The study of the spatio-temporal interactions between contiguous segments in speech is a means for a better understanding of how segments are serially organized. Thisresearch explores the relation between a vowel and the following consonant by studying the anticipatory C-to-V coarticulatory effects by means of electropalatography. The materials were ‘VCV utterances produced in isolation and in connected speech by three Italian speakers, with /a/ and /i/ as vowels and the coronals /t, d, l, z, ∫/ as intervocalic consonants. The results show that the consonants affect both the vocal tract configuration of the preceding vowel and its acoustic duration. The spatial effects increase from laterals to stops to fricatives. The tongue body position is raised during /a/ and lowered during /i/. The effects are much larger for /a/ than for /i/ and larger in connected speech than in isolated words. As for temporal coarticulatory effects, the data indicate that vowels tend to be shorter before /∫/ than before /z/, and shorter before /t/ than before /d/ than before /l/. Spatial and temporal measurements of change in tongue body contact from vowel to the consonantal closure/constriction suggest that the consonants differ among each other in the dynamics as well as in the timing of their gestures, with ampler/longer movements (e.g., for /∫/) starting earlier than smaller/shorter movements (e.g., for /d/ or /l/). These patterns result in smaller differences between the durations of the total VC sequences than between the individual durations of V or C segments, and suggest that intersegmental organization between vowels and following consonants may have the rhythmic function of reducing the variability of vowel-to-vowel temporal intervals. © 1993, SAGE Publications. All rights reserved.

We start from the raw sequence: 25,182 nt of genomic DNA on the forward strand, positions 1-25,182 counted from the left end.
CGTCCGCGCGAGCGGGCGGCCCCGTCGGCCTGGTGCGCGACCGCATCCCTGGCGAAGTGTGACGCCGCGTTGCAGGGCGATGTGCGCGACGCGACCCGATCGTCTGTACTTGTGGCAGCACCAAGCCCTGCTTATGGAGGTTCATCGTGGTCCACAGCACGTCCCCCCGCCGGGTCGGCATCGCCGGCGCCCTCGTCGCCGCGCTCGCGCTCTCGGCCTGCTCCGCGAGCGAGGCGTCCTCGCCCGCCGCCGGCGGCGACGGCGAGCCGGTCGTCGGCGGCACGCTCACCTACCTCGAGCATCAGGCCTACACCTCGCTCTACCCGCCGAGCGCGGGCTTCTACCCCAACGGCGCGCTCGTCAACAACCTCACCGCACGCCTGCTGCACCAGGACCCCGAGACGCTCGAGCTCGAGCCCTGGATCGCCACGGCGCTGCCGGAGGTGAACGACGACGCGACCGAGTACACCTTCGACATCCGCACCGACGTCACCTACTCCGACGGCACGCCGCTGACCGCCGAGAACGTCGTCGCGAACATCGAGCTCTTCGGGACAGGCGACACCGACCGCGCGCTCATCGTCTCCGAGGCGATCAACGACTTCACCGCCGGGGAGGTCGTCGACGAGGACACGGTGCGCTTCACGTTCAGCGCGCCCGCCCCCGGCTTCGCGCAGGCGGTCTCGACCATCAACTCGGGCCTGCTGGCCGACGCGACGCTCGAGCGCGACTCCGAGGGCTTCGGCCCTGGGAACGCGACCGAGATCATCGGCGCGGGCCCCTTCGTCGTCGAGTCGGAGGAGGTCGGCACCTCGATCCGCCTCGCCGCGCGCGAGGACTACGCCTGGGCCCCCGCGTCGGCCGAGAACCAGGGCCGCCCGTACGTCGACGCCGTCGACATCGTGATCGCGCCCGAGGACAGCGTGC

- tongue articulation